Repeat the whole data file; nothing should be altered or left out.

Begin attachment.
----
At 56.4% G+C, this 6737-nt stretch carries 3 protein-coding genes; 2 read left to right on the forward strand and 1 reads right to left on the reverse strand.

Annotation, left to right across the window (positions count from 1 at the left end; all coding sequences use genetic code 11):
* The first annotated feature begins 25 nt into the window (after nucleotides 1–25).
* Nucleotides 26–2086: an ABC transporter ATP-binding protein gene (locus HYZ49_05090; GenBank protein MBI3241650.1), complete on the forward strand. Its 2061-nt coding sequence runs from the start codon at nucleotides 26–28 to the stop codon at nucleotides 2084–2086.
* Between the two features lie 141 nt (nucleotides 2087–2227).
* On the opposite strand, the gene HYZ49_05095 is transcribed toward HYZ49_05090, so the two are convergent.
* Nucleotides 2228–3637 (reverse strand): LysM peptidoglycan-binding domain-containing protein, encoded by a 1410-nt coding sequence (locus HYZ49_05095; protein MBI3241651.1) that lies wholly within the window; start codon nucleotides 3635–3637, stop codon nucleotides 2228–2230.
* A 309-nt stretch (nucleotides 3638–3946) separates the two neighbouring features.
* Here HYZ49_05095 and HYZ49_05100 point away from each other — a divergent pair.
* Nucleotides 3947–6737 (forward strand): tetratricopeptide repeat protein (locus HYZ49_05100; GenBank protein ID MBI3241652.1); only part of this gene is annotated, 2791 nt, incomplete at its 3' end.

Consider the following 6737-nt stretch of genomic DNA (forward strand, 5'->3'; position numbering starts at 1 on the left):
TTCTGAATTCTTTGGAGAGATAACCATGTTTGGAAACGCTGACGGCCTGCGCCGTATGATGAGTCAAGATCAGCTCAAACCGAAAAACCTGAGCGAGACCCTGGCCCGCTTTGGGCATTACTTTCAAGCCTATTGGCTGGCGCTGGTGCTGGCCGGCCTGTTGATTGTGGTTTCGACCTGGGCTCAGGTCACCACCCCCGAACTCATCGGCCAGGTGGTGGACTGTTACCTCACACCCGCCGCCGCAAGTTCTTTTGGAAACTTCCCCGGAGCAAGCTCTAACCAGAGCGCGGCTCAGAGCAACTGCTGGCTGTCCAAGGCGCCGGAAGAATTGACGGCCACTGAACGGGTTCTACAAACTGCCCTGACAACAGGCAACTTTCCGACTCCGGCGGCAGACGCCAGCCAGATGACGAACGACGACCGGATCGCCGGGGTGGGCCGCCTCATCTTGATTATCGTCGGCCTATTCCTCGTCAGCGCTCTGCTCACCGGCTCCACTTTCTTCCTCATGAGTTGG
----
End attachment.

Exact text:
At 56.4% G+C, this 6737-nt stretch carries 3 protein-coding genes; 2 read left to right on the forward strand and 1 reads right to left on the reverse strand.

Annotation, left to right across the window (positions count from 1 at the left end; all coding sequences use genetic code 11):
* The first annotated feature begins 25 nt into the window (after nucleotides 1–25).
* Nucleotides 26–2086: an ABC transporter ATP-binding protein gene (locus HYZ49_05090; GenBank protein MBI3241650.1), complete on the forward strand. Its 2061-nt coding sequence runs from the start codon at nucleotides 26–28 to the stop codon at nucleotides 2084–2086.
* Between the two features lie 141 nt (nucleotides 2087–2227).
* On the opposite strand, the gene HYZ49_05095 is transcribed toward HYZ49_05090, so the two are convergent.
* Nucleotides 2228–3637 (reverse strand): LysM peptidoglycan-binding domain-containing protein, encoded by a 1410-nt coding sequence (locus HYZ49_05095; protein MBI3241651.1) that lies wholly within the window; start codon nucleotides 3635–3637, stop codon nucleotides 2228–2230.
* A 309-nt stretch (nucleotides 3638–3946) separates the two neighbouring features.
* Here HYZ49_05095 and HYZ49_05100 point away from each other — a divergent pair.
* Nucleotides 3947–6737 (forward strand): tetratricopeptide repeat protein (locus HYZ49_05100; GenBank protein ID MBI3241652.1); only part of this gene is annotated, 2791 nt, incomplete at its 3' end.

Consider the following 6737-nt stretch of genomic DNA (forward strand, 5'->3'; position numbering starts at 1 on the left):
TTCTGAATTCTTTGGAGAGATAACCATGTTTGGAAACGCTGACGGCCTGCGCCGTATGATGAGTCAAGATCAGCTCAAACCGAAAAACCTGAGCGAGACCCTGGCCCGCTTTGGGCATTACTTTCAAGCCTATTGGCTGGCGCTGGTGCTGGCCGGCCTGTTGATTGTGGTTTCGACCTGGGCTCAGGTCACCACCCCCGAACTCATCGGCCAGGTGGTGGACTGTTACCTCACACCCGCCGCCGCAAGTTCTTTTGGAAACTTCCCCGGAGCAAGCTCTAACCAGAGCGCGGCTCAGAGCAACTGCTGGCTGTCCAAGGCGCCGGAAGAATTGACGGCCACTGAACGGGTTCTACAAACTGCCCTGACAACAGGCAACTTTCCGACTCCGGCGGCAGACGCCAGCCAGATGACGAACGACGACCGGATCGCCGGGGTGGGCCGCCTCATCTTGATTATCGTCGGCCTATTCCTCGTCAGCGCTCTGCTCACCGGCTCCACTTTCTTCCTCATGAGTTGG